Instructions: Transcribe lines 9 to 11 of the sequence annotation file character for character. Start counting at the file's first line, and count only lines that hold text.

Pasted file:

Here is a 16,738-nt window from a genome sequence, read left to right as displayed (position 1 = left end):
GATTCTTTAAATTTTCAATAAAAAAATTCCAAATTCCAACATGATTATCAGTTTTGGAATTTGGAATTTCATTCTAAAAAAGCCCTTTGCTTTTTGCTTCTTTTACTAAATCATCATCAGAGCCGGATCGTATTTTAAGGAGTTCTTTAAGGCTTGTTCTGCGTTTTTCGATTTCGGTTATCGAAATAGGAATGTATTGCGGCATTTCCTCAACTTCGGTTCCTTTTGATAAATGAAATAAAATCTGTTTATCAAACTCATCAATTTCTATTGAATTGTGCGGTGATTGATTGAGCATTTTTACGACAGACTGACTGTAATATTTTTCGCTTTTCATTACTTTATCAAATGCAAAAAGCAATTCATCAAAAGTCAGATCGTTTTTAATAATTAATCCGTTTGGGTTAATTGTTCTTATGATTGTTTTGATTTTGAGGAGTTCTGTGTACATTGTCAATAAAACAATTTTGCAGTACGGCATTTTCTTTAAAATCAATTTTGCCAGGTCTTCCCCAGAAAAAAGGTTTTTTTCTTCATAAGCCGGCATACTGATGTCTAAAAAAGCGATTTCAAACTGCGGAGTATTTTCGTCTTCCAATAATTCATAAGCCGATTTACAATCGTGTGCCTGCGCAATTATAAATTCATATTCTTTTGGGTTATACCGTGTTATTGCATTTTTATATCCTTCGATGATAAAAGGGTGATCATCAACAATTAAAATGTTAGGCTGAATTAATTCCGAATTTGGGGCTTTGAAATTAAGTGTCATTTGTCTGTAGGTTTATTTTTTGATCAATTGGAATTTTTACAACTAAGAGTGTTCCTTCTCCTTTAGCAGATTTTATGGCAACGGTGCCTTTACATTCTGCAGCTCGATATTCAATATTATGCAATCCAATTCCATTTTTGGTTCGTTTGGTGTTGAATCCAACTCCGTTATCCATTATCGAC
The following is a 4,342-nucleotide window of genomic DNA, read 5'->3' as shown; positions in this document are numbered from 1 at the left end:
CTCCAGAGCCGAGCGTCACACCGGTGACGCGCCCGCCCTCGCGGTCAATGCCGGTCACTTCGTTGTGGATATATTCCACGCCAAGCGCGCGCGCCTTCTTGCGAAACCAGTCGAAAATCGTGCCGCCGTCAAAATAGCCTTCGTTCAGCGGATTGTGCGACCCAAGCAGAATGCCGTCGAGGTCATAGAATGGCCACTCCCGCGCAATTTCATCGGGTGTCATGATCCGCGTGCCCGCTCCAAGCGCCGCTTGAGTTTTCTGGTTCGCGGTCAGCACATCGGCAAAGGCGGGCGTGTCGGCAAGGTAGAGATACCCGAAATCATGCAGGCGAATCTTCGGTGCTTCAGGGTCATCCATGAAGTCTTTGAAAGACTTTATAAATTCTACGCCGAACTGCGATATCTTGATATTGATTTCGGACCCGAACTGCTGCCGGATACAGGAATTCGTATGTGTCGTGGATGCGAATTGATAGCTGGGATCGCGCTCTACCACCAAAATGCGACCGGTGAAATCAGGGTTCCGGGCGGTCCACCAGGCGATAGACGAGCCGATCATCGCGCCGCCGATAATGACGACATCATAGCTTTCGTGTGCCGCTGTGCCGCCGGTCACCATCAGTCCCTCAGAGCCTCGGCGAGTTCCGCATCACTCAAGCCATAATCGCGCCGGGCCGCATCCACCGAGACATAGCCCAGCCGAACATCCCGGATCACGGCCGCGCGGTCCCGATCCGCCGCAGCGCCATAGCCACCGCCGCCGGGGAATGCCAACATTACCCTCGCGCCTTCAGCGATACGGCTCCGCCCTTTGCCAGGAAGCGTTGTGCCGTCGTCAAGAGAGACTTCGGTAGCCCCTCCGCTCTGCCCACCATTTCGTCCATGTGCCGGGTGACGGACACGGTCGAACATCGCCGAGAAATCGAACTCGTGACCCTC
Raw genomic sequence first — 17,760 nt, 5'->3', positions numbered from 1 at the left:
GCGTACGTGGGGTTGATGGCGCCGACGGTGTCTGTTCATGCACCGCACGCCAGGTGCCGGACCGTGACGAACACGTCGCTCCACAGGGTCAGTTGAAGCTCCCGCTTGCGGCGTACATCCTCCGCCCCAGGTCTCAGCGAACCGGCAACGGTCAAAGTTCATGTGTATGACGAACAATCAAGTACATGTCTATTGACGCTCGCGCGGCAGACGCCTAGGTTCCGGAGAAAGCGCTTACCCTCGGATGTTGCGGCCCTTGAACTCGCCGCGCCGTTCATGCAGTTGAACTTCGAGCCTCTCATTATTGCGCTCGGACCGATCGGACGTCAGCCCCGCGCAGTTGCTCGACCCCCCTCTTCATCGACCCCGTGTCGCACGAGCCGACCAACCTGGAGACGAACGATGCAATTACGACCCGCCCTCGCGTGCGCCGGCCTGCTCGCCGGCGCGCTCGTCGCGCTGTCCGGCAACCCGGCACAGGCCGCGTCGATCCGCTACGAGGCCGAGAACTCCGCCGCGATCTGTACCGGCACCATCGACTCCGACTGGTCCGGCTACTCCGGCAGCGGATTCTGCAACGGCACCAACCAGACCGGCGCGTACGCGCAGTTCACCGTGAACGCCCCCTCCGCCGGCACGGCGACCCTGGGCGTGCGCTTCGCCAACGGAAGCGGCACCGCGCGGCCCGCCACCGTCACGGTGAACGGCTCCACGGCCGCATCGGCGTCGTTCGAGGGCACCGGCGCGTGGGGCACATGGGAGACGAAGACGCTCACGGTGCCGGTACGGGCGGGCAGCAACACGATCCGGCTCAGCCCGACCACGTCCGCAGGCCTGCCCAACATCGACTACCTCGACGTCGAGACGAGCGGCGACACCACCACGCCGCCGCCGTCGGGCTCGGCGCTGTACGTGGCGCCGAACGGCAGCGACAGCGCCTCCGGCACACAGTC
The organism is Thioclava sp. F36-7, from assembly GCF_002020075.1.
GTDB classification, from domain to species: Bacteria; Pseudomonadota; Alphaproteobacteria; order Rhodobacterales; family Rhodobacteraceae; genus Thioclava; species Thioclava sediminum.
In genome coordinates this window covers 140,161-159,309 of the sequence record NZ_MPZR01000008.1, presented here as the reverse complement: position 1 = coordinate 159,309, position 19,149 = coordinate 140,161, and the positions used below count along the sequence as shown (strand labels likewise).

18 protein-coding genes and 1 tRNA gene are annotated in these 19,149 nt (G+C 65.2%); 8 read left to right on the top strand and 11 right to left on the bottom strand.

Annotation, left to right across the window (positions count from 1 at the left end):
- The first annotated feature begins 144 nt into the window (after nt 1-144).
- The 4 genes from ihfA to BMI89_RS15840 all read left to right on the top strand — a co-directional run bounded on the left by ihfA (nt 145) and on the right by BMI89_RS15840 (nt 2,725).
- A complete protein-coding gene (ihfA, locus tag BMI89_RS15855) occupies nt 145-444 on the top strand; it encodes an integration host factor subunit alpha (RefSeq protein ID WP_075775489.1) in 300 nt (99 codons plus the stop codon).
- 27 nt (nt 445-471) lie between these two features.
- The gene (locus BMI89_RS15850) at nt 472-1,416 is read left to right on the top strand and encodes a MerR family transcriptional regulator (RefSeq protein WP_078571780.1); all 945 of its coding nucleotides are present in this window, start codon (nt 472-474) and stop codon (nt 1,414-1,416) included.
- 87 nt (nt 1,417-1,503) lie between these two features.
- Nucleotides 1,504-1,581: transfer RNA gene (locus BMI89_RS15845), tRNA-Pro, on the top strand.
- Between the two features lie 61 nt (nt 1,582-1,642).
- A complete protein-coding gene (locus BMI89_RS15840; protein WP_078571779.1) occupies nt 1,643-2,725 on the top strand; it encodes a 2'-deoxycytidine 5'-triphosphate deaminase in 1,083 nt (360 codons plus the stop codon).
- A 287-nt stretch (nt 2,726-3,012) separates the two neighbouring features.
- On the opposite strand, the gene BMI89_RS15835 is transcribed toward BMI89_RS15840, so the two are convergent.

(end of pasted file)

In genome coordinates this window covers 140,161-159,309 of the sequence record NZ_MPZR01000008.1, presented here as the reverse complement: position 1 = coordinate 159,309, position 19,149 = coordinate 140,161, and the positions used below count along the sequence as shown (strand labels likewise).

18 protein-coding genes and 1 tRNA gene are annotated in these 19,149 nt (G+C 65.2%); 8 read left to right on the top strand and 11 right to left on the bottom strand.

Annotation, left to right across the window (positions count from 1 at the left end):